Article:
Fleet News

Comment: SUVs caught up in a new wave of hysteria

NOW that the fight to ban fox-hunting appears to have been settled once and for all, the class war seems to have moved into a new combat zone: four-wheel drive vehicles.

And while outlawing the pursuit of bushy-tailed foe across Gloucestershire while wearing a daft outfit was never likely to impact on the fleet industry, the increasing hysteria over SUVs, SAVs, 4x4s, crossovers, or whatever is this week’s marketing jargon for these things is, will do.

User-choosers and executives love their SUVs, and so do the leasing companies and fleets, because they achieve fantastic prices on the used market. The BMW X5 has again this week been quoted as the best performing vehicle in the whole car market for residual values, according to Henley Autodata.

Consistent negative press will eventually start to chip away at this though. The New Economics Foundation think-tank obviously doesn’t run any SUVs as company cars, as it claims they are killing the world with their emissions. True, in the USA there are some ludicrous examples of SUVs but in the UK and Europe, things are less daft. However, London Mayor Ken Livingstone still branded drivers of SUVs ‘idiots’. It’s not unrealistic to think that 4x4s may end up with an extra charge for entering city centres like London.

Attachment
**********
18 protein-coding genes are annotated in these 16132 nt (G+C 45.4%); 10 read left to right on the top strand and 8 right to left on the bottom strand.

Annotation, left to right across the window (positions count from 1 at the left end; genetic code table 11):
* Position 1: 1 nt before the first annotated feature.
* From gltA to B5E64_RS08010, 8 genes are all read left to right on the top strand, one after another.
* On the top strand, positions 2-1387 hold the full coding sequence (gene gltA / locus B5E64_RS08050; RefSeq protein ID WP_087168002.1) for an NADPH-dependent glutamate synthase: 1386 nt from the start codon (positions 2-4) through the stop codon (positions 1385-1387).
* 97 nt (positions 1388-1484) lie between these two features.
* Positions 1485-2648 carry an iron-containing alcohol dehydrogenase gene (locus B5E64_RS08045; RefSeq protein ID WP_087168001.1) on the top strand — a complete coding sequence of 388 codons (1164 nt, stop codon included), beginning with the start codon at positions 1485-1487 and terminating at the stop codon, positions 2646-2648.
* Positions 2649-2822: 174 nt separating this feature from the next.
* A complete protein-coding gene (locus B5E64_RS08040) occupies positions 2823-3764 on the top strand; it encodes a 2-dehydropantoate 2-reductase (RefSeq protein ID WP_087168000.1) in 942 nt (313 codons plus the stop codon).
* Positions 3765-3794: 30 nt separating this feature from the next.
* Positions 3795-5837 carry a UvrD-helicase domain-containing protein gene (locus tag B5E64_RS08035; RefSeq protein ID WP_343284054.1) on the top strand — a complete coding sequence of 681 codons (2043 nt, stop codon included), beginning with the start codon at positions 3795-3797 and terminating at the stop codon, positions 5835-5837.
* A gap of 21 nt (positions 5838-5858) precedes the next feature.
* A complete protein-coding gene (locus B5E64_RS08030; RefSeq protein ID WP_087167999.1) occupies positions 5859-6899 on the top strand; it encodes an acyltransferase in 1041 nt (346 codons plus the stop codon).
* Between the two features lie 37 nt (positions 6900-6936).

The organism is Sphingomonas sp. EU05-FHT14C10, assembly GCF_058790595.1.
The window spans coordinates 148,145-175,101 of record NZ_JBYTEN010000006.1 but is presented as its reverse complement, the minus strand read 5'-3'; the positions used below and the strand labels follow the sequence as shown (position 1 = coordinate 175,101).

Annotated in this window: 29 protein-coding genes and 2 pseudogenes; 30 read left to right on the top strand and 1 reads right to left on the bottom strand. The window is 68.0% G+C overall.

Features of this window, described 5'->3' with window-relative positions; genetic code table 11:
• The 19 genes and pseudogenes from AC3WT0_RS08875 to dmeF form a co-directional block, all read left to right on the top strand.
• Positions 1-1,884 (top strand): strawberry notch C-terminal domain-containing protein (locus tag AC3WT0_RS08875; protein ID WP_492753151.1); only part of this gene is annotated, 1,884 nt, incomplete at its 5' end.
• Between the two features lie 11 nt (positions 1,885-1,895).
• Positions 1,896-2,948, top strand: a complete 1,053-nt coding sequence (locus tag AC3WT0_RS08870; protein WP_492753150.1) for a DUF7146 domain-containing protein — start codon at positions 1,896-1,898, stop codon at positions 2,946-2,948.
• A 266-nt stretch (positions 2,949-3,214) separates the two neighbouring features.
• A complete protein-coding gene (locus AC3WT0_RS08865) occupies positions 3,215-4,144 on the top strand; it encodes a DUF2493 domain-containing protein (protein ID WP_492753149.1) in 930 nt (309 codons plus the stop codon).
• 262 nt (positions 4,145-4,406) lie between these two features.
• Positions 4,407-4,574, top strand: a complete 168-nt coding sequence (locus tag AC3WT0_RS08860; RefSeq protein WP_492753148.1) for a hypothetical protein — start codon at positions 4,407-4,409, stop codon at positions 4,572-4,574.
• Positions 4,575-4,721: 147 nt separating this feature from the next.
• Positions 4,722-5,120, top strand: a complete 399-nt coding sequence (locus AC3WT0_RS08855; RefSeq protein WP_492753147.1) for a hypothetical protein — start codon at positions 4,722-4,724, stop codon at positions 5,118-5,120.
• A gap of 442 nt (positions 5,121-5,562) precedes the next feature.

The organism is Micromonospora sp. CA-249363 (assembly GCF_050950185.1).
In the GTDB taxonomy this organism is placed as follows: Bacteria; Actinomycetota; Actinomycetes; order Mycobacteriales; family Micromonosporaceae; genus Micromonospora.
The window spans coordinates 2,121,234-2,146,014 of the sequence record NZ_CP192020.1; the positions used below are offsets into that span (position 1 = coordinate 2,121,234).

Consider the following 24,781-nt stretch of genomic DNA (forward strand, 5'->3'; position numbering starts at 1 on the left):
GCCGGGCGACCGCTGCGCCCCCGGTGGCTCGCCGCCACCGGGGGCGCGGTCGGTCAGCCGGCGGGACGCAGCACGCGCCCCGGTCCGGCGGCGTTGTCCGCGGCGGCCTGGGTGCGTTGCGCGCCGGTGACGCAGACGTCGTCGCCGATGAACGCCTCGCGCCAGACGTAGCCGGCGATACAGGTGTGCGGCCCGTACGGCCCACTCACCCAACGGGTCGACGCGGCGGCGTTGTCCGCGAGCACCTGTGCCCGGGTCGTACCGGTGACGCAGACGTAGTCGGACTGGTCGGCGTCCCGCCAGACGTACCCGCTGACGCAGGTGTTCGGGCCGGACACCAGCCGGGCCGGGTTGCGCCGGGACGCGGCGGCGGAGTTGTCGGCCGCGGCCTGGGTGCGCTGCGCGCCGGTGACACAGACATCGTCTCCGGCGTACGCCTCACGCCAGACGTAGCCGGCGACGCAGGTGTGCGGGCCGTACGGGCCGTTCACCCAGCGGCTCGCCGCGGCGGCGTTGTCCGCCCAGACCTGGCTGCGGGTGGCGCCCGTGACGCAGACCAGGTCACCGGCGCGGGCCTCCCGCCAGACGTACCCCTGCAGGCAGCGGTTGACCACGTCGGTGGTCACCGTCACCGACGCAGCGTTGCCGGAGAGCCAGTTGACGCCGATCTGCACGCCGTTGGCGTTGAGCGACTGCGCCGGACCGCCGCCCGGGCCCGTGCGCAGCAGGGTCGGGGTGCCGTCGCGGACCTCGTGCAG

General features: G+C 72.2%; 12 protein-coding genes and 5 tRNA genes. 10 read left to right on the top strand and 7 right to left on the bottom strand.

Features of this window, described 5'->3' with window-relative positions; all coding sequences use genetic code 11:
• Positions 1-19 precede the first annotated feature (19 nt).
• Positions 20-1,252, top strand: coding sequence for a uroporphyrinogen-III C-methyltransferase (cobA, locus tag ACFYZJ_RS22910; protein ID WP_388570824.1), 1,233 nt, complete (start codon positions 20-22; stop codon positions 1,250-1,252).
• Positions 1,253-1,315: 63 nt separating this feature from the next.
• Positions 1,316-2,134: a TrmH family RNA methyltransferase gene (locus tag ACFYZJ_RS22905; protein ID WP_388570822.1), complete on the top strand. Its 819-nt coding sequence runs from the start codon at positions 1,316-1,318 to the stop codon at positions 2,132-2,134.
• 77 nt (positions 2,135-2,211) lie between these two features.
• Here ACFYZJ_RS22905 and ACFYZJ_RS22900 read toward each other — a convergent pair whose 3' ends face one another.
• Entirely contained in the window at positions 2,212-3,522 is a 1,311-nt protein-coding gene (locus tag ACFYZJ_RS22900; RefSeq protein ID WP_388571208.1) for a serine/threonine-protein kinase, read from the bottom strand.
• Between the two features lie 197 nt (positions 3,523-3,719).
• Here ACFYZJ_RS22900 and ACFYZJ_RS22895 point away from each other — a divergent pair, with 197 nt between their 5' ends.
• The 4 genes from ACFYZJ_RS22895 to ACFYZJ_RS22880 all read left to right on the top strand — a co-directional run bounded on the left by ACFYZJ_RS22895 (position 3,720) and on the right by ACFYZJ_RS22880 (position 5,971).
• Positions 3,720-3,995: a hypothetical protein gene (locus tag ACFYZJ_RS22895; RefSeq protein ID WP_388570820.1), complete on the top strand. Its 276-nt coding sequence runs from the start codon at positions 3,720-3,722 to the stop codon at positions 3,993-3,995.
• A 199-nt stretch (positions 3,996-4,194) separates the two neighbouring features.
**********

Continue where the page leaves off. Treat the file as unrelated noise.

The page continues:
So what is it about these cars that causes such contempt? It is true that because they are heavier than the equivalent saloons and have four-wheel drive running gear, like-for-like they create more emissions and use more petrol than normal.

But the majority of SUVs are bought with diesel engines, while the majority of executive saloons are still bought with petrol motors so, in emissions and fuel terms, the transition is fairly carbon neutral. In almost all cases, they also take up no more road space than their saloon equivalents, based as they are on the same platform.

But – and here is the crux of the matter – posh people drive them. The image of mums taking Henrietta and Charles to prep school in a BMW X5 is ingrained in the national psyche, and while it does occur, it’s a gross generalisation that suits people who peddle the anti-SUV argument. The majority of people choose SUVs because they feel safe and secure in them, sitting above the chaos of the rest of the traffic, and in a crash they believe their kids are safer as well. With thousands of these cars bought and sold in the fleet industry each year, it’s important that this argument sticks to the facts, and doesn’t descend into a ‘them and us’ social squabble.

Steve Moody
Deputy editor, Fleet News

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